Share your ideas for the JMP Scripting Unsession at Discovery Summit by September 17th. We hope to see you there!
Choose Language Hide Translation Bar
julian
Community Manager Community Manager

Stacking and Splitting Data

Learn more in our free online course:
Statistical Thinking for Industrial Problem Solving

 

In this video, you learn how to stack data for analysis using the file Particles.jmp.

 

In this scenario, you have particle data for five samples per polymer, and your data for the polymers are stored in separate columns in a data table.

 

You want to stack the data so that the polymer labels appear in one column and the particles data are in a separate column.

 

To do this, we select Stack from the Tables menu.

 

We select the three columns as Stack Columns, change the Stacked Data Column name to Particles, and change the Stacked Label Column name to Polymer. We also name the output table Particles Stacked.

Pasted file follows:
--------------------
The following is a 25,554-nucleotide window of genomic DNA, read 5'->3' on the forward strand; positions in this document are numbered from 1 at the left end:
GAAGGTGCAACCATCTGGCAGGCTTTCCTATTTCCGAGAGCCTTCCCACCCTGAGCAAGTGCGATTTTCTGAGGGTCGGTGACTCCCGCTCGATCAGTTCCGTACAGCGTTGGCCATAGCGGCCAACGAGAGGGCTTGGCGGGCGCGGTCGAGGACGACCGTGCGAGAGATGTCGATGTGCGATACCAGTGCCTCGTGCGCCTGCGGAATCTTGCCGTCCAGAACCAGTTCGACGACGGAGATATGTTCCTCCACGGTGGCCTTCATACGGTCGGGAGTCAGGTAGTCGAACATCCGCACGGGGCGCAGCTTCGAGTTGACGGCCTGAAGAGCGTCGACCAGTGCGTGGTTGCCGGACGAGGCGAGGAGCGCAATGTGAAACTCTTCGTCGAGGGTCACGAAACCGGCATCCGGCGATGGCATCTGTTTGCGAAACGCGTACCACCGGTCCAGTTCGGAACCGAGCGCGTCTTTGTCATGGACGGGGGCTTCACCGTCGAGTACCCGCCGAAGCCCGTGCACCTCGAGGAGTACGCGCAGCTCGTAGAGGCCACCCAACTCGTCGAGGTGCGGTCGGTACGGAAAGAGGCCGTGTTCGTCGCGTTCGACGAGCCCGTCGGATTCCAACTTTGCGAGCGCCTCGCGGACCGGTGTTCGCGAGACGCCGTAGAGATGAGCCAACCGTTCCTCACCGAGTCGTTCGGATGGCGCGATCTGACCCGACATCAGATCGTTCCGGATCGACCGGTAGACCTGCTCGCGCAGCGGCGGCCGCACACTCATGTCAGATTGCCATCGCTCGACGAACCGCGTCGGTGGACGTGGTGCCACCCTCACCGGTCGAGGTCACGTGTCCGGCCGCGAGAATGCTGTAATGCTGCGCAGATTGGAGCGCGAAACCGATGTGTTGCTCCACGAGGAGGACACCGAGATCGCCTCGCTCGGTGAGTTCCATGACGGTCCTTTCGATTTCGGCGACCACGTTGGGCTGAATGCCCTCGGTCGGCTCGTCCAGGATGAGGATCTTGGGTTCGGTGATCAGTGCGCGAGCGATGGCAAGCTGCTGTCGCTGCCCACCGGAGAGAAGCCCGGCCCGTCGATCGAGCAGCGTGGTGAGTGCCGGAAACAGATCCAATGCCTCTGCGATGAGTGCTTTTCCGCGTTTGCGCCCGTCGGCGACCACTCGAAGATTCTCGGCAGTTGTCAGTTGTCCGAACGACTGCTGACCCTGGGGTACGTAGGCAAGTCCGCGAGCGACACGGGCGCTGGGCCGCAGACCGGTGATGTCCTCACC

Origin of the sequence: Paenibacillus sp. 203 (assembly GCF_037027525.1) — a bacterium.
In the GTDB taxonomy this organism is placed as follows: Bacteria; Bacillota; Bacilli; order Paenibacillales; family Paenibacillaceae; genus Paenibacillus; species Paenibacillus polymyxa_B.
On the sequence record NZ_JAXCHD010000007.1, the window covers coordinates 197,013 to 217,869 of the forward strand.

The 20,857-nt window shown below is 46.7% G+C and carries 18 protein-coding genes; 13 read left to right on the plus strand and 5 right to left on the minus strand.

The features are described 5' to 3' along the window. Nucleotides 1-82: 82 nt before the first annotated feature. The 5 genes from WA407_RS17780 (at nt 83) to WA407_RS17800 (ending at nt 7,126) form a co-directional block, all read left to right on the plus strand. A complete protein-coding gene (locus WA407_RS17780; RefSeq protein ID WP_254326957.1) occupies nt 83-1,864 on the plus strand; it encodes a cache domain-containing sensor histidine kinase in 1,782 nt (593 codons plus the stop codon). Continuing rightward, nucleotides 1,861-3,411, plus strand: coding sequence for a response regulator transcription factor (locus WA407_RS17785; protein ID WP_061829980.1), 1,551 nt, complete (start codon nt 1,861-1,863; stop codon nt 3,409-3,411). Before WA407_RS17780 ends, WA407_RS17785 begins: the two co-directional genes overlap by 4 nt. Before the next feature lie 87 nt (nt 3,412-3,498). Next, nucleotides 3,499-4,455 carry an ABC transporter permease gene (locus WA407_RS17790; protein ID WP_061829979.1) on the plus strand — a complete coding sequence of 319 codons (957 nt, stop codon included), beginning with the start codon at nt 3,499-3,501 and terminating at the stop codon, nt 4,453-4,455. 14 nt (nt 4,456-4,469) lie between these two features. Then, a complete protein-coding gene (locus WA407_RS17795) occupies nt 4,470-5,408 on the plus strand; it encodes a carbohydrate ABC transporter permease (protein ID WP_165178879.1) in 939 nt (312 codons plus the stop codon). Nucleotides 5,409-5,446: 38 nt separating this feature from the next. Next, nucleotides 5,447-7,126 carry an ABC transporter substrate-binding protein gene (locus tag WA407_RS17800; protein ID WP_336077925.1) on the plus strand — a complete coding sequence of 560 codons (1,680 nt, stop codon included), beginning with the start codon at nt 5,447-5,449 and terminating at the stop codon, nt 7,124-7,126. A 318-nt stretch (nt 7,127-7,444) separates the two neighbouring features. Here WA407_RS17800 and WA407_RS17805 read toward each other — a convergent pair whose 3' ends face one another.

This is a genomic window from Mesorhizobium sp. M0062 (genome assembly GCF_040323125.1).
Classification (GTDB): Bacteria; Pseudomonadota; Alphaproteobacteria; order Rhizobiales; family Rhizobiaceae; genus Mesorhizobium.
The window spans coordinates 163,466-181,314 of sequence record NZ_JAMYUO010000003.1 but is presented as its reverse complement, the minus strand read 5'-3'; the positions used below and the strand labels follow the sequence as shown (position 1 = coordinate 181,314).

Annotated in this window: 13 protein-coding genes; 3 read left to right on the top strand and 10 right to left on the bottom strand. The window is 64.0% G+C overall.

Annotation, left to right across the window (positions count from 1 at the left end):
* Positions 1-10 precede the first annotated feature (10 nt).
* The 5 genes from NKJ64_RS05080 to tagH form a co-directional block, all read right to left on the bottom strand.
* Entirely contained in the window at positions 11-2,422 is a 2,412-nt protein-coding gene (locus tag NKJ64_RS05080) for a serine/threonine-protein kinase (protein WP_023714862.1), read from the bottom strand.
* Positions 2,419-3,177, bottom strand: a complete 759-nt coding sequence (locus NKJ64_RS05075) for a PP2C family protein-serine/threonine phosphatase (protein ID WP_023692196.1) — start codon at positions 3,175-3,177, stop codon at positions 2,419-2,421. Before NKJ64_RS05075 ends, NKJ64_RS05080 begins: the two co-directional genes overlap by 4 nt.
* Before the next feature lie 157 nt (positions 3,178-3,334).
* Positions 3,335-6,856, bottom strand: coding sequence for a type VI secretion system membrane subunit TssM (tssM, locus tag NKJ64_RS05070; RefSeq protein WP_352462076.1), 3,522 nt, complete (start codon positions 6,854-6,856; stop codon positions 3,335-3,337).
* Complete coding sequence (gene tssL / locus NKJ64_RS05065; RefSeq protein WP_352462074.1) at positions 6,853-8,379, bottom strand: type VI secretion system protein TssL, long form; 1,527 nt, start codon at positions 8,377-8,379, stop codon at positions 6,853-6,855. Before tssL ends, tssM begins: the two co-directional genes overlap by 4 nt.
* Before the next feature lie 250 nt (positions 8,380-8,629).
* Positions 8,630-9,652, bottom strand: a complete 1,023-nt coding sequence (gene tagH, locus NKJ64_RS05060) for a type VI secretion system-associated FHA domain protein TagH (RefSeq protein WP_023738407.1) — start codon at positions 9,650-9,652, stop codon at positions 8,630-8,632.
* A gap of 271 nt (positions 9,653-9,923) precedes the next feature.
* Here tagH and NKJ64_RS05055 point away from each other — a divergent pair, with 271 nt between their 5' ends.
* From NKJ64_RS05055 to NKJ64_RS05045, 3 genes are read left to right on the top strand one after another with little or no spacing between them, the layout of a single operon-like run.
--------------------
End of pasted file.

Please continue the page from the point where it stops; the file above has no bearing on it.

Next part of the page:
When we click OK, a new table is produced. You see the Polymer labels in the first column and the Particles data in the second column.

 

The script with the steps for reproducing this stacked table from the original data table is stored. This enables you to easily re-create this stacked table if you need to.

 

We’ll make one final change. We’d like to see the data sorted by Polymer. To do this, we right-click the column head for Polymer and select Sort and then Ascending.

 

Now what if our data are stacked, and we want to split the data into separate columns?

 

We’ll continue with our stacked polymer data.

 

To split the data into separate columns, we select Split from the Tables menu.

 

We select Particles as the Split Columns variable, and Polymer as the Split By variable. We name this output table Particles Split.

 

When we click OK, JMP produces this new table, with the data for each polymer stored in separate columns.

Article Tags
Contributors